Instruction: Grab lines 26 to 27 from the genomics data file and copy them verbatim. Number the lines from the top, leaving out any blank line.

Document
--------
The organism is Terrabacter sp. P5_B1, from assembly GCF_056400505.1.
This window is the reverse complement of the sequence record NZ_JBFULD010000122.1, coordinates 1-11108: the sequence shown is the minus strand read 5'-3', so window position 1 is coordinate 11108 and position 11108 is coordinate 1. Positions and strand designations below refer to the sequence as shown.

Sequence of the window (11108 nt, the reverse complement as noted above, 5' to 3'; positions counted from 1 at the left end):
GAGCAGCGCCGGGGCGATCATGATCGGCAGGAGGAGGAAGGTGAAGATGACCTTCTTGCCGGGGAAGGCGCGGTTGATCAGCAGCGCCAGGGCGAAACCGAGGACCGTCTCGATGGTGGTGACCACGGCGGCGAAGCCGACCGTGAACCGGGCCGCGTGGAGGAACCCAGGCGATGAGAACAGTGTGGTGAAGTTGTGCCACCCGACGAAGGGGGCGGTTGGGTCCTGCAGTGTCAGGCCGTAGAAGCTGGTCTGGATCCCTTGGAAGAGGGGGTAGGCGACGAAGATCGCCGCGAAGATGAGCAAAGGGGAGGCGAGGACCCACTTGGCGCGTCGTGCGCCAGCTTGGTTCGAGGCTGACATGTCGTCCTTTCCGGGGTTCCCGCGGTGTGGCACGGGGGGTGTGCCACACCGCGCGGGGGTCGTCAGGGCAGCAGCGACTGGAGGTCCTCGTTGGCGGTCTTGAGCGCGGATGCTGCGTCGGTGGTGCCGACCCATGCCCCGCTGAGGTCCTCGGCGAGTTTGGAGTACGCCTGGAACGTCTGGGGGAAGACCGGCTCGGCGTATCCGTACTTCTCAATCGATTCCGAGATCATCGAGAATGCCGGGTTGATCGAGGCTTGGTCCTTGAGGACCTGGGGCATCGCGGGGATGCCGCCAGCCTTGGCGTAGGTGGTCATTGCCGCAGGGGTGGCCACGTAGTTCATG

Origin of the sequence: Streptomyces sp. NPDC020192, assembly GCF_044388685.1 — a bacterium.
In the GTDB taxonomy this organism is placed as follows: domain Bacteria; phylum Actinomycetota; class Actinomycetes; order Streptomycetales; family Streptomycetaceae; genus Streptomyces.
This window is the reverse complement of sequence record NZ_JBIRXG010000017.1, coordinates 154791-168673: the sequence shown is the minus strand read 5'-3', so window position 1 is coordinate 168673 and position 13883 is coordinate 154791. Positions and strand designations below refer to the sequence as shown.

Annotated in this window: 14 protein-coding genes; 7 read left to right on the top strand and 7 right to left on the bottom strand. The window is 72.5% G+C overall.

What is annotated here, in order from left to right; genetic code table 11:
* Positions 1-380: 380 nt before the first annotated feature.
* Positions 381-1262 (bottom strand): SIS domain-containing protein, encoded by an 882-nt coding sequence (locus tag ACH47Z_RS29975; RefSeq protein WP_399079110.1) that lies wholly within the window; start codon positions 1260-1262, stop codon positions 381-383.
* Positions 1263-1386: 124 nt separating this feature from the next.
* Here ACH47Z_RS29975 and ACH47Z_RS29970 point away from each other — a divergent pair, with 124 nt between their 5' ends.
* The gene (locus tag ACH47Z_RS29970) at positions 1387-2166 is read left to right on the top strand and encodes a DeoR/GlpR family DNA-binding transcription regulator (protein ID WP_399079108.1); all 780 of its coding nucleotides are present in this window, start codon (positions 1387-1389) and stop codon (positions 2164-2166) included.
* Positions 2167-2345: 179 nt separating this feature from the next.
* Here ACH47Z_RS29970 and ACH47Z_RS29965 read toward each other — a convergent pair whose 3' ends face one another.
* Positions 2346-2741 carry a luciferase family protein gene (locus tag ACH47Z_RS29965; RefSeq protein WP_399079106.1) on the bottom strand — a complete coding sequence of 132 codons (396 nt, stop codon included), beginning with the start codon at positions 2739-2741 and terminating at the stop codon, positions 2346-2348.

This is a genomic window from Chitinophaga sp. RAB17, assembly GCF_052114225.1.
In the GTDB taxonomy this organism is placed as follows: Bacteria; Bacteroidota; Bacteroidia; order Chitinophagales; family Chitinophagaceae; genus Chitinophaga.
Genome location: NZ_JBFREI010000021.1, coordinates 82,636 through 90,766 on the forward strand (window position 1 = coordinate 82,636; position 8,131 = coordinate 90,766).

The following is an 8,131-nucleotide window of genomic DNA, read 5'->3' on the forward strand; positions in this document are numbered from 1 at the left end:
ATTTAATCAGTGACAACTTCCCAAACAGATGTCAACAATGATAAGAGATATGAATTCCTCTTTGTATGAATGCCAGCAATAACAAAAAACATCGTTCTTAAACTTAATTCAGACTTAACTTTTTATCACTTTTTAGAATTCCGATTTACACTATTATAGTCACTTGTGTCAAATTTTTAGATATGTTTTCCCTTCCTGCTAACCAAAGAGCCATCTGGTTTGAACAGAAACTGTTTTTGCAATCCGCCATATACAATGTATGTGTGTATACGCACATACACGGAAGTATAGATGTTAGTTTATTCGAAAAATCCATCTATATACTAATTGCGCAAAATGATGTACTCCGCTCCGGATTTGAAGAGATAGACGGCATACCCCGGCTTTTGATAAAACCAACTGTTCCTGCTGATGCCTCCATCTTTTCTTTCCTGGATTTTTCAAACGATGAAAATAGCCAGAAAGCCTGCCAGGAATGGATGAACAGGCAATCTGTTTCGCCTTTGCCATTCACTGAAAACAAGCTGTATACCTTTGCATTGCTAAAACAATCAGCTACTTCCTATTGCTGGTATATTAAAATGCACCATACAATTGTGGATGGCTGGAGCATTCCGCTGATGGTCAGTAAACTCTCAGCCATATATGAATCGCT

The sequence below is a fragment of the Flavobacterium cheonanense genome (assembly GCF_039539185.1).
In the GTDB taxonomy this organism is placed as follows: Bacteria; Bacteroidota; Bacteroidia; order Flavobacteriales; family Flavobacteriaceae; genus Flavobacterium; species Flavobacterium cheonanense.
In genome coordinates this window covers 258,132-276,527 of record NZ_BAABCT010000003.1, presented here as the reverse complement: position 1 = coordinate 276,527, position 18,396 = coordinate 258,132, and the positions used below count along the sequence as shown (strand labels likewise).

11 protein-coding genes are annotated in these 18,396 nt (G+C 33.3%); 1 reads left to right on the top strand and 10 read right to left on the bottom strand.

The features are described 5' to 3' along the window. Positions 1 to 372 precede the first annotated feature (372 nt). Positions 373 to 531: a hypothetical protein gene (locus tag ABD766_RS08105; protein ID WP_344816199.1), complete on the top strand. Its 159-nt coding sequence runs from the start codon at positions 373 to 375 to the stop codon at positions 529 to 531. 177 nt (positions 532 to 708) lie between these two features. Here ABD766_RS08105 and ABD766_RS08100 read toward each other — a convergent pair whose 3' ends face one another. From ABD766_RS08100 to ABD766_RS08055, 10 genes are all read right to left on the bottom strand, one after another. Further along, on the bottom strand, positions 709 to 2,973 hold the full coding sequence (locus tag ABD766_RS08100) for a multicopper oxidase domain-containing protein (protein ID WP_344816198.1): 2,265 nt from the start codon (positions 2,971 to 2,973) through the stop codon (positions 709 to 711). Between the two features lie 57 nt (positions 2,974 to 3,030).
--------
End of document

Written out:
11 protein-coding genes are annotated in these 18,396 nt (G+C 33.3%); 1 reads left to right on the top strand and 10 read right to left on the bottom strand.

The features are described 5' to 3' along the window. Positions 1 to 372 precede the first annotated feature (372 nt). Positions 373 to 531: a hypothetical protein gene (locus tag ABD766_RS08105; protein ID WP_344816199.1), complete on the top strand. Its 159-nt coding sequence runs from the start codon at positions 373 to 375 to the stop codon at positions 529 to 531. 177 nt (positions 532 to 708) lie between these two features. Here ABD766_RS08105 and ABD766_RS08100 read toward each other — a convergent pair whose 3' ends face one another. From ABD766_RS08100 to ABD766_RS08055, 10 genes are all read right to left on the bottom strand, one after another. Further along, on the bottom strand, positions 709 to 2,973 hold the full coding sequence (locus tag ABD766_RS08100) for a multicopper oxidase domain-containing protein (protein ID WP_344816198.1): 2,265 nt from the start codon (positions 2,971 to 2,973) through the stop codon (positions 709 to 711). Between the two features lie 57 nt (positions 2,974 to 3,030).